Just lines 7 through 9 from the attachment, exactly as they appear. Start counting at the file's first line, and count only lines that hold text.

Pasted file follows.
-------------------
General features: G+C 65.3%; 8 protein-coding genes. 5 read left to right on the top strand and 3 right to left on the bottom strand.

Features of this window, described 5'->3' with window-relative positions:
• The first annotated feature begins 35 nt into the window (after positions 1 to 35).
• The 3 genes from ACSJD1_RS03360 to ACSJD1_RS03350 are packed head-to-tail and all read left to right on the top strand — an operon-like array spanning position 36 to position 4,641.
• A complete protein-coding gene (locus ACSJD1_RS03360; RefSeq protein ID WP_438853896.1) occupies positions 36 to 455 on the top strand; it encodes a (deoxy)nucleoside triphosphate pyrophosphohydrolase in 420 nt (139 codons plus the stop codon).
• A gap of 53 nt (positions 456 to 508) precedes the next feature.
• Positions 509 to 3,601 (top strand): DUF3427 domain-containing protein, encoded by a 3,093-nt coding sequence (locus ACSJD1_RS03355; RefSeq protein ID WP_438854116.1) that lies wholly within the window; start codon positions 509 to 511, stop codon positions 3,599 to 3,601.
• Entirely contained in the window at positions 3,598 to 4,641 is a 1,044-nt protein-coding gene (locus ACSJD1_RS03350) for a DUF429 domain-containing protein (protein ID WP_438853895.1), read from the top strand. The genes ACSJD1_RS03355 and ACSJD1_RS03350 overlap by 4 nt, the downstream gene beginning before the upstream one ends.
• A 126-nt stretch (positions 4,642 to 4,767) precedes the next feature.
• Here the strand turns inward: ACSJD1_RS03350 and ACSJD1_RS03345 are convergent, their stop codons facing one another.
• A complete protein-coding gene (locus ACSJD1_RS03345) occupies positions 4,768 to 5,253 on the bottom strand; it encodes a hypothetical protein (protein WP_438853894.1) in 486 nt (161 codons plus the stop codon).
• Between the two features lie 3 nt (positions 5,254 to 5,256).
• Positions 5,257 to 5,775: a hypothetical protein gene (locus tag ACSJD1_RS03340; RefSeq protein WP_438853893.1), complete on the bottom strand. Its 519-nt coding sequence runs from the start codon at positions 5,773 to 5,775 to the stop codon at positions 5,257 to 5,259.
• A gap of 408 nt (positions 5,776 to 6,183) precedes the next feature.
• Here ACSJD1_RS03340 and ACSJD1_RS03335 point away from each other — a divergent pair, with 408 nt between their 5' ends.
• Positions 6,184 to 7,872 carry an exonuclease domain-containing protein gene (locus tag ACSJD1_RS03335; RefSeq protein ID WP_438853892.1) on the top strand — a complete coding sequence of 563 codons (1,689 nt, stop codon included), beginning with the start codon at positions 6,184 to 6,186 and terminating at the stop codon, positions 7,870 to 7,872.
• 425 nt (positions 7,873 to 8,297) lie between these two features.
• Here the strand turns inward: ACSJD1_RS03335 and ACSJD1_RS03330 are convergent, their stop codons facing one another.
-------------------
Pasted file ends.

• Positions 509 to 3,601 (top strand): DUF3427 domain-containing protein, encoded by a 3,093-nt coding sequence (locus ACSJD1_RS03355; RefSeq protein ID WP_438854116.1) that lies wholly within the window; start codon positions 509 to 511, stop codon positions 3,599 to 3,601.
• Entirely contained in the window at positions 3,598 to 4,641 is a 1,044-nt protein-coding gene (locus ACSJD1_RS03350) for a DUF429 domain-containing protein (protein ID WP_438853895.1), read from the top strand. The genes ACSJD1_RS03355 and ACSJD1_RS03350 overlap by 4 nt, the downstream gene beginning before the upstream one ends.
• A 126-nt stretch (positions 4,642 to 4,767) precedes the next feature.